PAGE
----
Augusta Kentucky – Bodmann House

 A four hours ride upon the elegant steamer St. James, and we were disembarked upon the specious levee of the city of Augusta, Bracken county, Ky.  Augusta is a rural city of unrivalled beauty.  Situate upon a picturesque plane between the base of romantic heights covered with vineyards to the South, it overlooks, on the North, the broad belt of the Ohio river stretching away many miles to the right and left, fringed with lofty highlands.  Early the seat of learning, piety, refinement and hospitality, it has continued to be the home of a cultivated and charming society.  The country around it is populous and productive.  The trade with the interior and by the river is extensive, and prosperous.

 At the intersection of Upper street and the summit of the levee is situate the “Bodmann House,” a noble structure of brick and stone, 67 by 75 feet in area, and three stories in height.  The building was commenced in September, 1869, and completed and opened for the entertainment of the public in April 1870.  It is located upon a spacious lot in the center of the city, and the ventilation and the view of the house is open and unobstructed on all sides.  It is a model structure, perfect in its details, graceful and beautiful in external appearance, and elegant and sumptuous in internal arrangement.  A sweeter, lovelier, more home like modern public house cannot be found in the West.  It was built for and is the property of Jno. S. B. Patterson, and under the general management of himself and his courteous and estimable lady, it has already become the favorite resort of the traveling and local public, and an unequalled utility and ornament to the city and county of its location.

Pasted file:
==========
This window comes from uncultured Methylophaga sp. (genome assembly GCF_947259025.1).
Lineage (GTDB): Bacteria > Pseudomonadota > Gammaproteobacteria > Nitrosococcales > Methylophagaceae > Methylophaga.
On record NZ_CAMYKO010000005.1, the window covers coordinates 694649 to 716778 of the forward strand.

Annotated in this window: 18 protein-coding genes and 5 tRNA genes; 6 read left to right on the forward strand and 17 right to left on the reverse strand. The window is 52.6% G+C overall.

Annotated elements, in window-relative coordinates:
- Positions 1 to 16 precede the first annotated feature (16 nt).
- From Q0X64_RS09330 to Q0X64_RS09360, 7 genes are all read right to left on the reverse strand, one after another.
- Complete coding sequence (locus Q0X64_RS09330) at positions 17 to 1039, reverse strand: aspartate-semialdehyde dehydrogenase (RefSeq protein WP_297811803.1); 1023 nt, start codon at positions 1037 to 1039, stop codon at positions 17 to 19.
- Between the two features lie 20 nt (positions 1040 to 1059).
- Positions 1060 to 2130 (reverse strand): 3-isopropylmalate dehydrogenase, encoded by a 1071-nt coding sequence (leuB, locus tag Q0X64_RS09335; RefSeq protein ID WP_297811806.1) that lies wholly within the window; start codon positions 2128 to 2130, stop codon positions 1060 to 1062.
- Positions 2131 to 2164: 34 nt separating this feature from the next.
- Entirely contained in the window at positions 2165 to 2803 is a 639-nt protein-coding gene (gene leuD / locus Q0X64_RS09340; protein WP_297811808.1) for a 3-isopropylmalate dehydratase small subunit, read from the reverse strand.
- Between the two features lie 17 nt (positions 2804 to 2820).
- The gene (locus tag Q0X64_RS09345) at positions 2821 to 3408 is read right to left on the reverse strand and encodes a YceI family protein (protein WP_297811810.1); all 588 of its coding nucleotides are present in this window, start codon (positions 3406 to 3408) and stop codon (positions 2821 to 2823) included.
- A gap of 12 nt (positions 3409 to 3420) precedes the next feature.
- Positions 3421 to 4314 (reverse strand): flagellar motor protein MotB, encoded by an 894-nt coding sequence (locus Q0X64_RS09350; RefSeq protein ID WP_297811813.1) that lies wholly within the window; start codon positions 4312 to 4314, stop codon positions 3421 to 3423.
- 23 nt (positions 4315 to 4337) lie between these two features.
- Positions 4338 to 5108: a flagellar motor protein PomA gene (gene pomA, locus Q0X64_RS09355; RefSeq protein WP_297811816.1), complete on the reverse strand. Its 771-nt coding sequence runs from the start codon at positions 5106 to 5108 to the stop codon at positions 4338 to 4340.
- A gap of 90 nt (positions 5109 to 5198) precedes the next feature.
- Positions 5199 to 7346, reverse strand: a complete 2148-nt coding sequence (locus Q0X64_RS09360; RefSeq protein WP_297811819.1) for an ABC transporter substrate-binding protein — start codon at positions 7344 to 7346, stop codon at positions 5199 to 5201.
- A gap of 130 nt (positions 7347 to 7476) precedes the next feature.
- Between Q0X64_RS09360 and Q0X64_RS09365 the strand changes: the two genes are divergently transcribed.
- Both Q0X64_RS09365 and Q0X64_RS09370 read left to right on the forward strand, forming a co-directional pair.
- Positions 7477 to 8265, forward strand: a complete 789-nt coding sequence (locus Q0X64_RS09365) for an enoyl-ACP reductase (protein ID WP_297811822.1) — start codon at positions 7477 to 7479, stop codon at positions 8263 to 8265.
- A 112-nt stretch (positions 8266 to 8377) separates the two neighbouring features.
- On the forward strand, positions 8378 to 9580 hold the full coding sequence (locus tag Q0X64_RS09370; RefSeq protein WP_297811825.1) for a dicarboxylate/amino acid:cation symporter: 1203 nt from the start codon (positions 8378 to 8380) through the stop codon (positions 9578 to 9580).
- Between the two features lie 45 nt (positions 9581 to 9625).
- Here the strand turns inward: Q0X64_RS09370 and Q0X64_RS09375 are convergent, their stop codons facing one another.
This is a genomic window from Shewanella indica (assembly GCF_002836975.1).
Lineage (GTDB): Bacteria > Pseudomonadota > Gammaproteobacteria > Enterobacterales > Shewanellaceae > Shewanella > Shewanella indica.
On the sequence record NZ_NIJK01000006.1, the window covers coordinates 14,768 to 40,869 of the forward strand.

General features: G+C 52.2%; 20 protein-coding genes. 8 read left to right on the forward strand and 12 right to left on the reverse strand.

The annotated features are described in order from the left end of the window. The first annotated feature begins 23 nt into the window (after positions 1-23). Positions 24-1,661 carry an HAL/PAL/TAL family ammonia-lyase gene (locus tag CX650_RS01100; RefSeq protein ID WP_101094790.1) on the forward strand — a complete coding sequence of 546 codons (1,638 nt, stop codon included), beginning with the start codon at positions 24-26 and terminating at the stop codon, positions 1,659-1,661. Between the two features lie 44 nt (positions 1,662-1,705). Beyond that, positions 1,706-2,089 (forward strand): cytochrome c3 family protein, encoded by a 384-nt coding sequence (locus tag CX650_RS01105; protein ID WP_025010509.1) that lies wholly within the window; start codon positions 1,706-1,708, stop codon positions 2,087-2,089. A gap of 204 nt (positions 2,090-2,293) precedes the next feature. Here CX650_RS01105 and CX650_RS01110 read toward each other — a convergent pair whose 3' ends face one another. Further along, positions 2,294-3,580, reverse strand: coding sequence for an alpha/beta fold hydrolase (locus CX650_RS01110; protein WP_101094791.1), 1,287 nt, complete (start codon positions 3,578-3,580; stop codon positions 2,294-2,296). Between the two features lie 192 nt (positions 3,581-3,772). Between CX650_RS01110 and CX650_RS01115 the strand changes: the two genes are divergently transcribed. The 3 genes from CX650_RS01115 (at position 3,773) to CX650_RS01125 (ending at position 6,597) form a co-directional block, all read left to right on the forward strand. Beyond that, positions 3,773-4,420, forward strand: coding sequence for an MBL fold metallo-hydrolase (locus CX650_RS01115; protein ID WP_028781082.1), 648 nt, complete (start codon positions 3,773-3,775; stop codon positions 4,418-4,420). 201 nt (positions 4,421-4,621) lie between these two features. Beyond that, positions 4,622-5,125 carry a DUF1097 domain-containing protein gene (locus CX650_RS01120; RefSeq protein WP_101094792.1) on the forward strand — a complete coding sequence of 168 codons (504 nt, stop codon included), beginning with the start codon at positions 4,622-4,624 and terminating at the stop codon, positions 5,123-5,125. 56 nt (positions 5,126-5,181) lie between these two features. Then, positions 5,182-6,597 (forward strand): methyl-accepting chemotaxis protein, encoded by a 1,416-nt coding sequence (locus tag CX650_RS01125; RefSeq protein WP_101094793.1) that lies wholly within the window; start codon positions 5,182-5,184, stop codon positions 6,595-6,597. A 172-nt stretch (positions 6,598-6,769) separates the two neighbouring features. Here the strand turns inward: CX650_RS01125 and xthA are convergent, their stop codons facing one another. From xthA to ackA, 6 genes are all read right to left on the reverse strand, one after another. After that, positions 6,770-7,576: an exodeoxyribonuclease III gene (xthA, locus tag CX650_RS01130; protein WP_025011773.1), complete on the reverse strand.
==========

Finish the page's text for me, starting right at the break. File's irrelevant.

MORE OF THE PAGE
From the Covington Journal of June 4, 1870